It’s been quiet for awhile. I’ve been on the road a lot, and busy with a whole bunch of things.
The past days mainly processing images from a trip with a good friend of mine to Norway to shoot the Northern Lights. This post is not about that, I haven’t finished processing the images, yet. In the next few days I will, and then I’ll make some posts about that.
I’ve been going on about HDR and cross-processing in the past, and the picture below is a bit of a cross between the two.
It was shot in Norway, near Hella in the Troms area, just south-west of Tromø. Beautiful area and very nice people. It required us to cross private land. When we drove past the property we ran into (not literally 😉 ) a guy taking a walk and we inquired about it. He said “Oh, no problem. Just go. People here don’t mind so much. I haven’t spoken to the owner in awhile, I guess I can stop by and have a talk with him, tell him that you guys are good guys.”
And so we parked our car on the property and strolled around there for almost two hours.
It really IS nice to get out of a town where people are so private that they (really, this happened to me for real, in the elevator in Helsinki’s Stockmann) turn their back to you not to have to face you, look at you or -god, beware- nod a friendly good-day to you.
Anyway… A whole bunch of pictures, it’s not really a tutorial, but it kind of shows in a few steps what I did.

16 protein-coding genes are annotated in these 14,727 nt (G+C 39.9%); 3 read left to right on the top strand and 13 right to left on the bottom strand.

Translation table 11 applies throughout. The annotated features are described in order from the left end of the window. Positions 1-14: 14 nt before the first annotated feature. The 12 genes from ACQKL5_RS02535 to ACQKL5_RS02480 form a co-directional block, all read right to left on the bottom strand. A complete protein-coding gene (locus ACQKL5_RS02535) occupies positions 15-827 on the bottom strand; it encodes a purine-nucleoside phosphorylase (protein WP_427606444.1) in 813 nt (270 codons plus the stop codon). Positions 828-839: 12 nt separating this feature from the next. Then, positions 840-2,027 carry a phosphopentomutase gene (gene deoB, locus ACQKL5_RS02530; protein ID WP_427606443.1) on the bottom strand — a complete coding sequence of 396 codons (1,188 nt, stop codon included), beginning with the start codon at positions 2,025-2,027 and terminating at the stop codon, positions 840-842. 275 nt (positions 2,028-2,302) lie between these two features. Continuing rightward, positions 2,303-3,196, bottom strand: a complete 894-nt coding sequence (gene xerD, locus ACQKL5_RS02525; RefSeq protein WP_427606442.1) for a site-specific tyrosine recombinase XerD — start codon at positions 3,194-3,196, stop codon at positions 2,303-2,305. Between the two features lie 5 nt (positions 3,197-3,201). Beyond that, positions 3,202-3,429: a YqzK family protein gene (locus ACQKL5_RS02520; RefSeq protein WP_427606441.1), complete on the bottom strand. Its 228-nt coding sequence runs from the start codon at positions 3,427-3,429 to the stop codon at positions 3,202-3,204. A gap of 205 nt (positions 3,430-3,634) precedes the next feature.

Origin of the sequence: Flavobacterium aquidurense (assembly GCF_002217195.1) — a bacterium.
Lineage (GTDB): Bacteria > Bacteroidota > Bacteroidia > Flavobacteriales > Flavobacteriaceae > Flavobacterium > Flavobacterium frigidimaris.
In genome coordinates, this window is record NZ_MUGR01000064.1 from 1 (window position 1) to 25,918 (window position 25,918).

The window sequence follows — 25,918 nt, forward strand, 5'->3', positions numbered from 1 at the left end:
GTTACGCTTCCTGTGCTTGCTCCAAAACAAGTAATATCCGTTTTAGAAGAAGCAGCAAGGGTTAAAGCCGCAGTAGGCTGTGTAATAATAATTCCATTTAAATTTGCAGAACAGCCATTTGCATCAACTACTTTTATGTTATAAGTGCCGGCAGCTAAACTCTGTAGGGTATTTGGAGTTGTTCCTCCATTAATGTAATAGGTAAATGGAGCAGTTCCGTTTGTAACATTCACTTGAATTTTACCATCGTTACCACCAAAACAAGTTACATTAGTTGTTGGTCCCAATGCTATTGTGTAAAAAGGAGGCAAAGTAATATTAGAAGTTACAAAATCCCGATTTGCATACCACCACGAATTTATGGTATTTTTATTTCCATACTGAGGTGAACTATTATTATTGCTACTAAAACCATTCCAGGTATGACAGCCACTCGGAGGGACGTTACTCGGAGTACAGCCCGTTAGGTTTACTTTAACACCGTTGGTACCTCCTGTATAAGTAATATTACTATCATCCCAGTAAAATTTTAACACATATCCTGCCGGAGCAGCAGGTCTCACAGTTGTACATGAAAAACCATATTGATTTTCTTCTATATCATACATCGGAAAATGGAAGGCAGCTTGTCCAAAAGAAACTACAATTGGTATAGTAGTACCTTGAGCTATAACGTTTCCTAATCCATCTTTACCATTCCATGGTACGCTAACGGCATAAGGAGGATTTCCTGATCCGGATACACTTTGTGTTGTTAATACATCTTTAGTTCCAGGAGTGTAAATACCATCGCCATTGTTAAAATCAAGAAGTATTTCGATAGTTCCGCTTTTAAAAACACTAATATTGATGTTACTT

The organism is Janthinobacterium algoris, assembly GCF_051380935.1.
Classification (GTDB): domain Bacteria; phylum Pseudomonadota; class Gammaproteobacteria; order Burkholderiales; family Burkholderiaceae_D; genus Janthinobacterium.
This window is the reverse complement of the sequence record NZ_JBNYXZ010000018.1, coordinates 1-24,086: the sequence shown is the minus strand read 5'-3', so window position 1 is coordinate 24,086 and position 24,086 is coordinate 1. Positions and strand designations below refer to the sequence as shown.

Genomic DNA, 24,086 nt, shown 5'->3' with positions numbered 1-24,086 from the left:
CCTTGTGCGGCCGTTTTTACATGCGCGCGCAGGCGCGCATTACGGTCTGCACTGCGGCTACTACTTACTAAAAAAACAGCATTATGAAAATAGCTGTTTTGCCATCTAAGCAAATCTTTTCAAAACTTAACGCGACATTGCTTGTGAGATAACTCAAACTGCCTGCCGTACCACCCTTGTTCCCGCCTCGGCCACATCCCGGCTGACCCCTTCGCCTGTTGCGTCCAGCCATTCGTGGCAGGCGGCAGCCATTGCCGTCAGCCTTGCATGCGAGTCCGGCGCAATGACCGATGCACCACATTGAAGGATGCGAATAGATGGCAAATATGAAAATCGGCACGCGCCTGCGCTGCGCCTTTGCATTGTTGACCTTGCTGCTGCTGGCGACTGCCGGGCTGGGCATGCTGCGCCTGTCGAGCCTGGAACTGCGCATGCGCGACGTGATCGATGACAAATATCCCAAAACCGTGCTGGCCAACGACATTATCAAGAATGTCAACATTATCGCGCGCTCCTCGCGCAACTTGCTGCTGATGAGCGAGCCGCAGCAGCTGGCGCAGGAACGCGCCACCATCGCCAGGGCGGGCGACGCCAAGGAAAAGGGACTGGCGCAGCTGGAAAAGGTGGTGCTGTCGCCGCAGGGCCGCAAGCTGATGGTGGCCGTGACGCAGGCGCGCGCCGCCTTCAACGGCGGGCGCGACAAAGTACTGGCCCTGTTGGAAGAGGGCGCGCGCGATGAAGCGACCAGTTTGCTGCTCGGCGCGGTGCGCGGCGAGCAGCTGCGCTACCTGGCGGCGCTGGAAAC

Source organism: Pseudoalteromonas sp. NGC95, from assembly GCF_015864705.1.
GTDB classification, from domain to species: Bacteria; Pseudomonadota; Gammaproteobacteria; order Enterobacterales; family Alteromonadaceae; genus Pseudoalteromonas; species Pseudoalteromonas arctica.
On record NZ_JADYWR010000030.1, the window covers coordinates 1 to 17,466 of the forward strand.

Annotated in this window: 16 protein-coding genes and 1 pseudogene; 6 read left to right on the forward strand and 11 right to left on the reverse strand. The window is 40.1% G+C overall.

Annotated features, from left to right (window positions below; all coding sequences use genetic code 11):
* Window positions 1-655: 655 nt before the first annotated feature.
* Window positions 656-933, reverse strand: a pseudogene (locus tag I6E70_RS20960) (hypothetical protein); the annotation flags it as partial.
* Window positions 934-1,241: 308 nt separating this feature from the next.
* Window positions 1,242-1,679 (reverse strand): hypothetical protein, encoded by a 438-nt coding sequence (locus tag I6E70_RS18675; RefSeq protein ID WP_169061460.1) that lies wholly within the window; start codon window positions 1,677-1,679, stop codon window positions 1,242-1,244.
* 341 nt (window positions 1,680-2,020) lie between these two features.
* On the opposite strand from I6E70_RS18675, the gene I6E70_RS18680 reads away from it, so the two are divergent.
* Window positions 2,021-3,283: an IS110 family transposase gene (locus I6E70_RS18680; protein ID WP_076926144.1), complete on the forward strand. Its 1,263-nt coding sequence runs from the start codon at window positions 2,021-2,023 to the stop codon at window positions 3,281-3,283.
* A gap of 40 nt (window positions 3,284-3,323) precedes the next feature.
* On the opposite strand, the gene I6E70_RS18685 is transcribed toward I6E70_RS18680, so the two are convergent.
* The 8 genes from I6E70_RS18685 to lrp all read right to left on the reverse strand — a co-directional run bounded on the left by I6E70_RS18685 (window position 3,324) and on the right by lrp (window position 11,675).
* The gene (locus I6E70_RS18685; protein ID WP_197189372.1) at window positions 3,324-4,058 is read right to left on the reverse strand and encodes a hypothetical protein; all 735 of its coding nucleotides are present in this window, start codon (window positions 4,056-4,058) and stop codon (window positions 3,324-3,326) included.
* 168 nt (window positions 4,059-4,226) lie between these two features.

The two images from which the end result is built up.
Left exposed for the boat and foreground: D700, ISO200, 1/60 sec @ f/11, Nikkor 14-24mm.
Right the image exposed for the sky: D700, ISO200, 1/500 sec @ f/11, Nikkor 14-24mm.
The screenshot of the canvas in Photoshop looks like this:
Screenshot of the Photoshop canvas with the layer palette showing all the adjustment layers with masks.
I’m very anal about my images, and I hate it when I see halos around my images when I produce HDRs. I’m sure there’s software that can do it quicker than I can do it by hand, but it took me just over an hour to mask out the boat perfectly. A small, hard brush to draw the perfect outline around the object and then filling it in with a big brush or the selection tool to make the perfect mask so you don’t see a halo in the sky or dark lines around the edges. The foreground with the sand and sea weed wasn’t as critical as the sky, luckily, otherwise it would’ve taken probably twice as long.
The basic mask, which I used for the rest of the masks, looks like this:
It may look like a simple shape, and it is, but with HDRs and different exposures the mask has to be very precise to prevent halos or dark edges to show up in the areas where the two exposures merge.
And the end result, after all the work is done:
The end result, after all the tweaking, masking and color correcting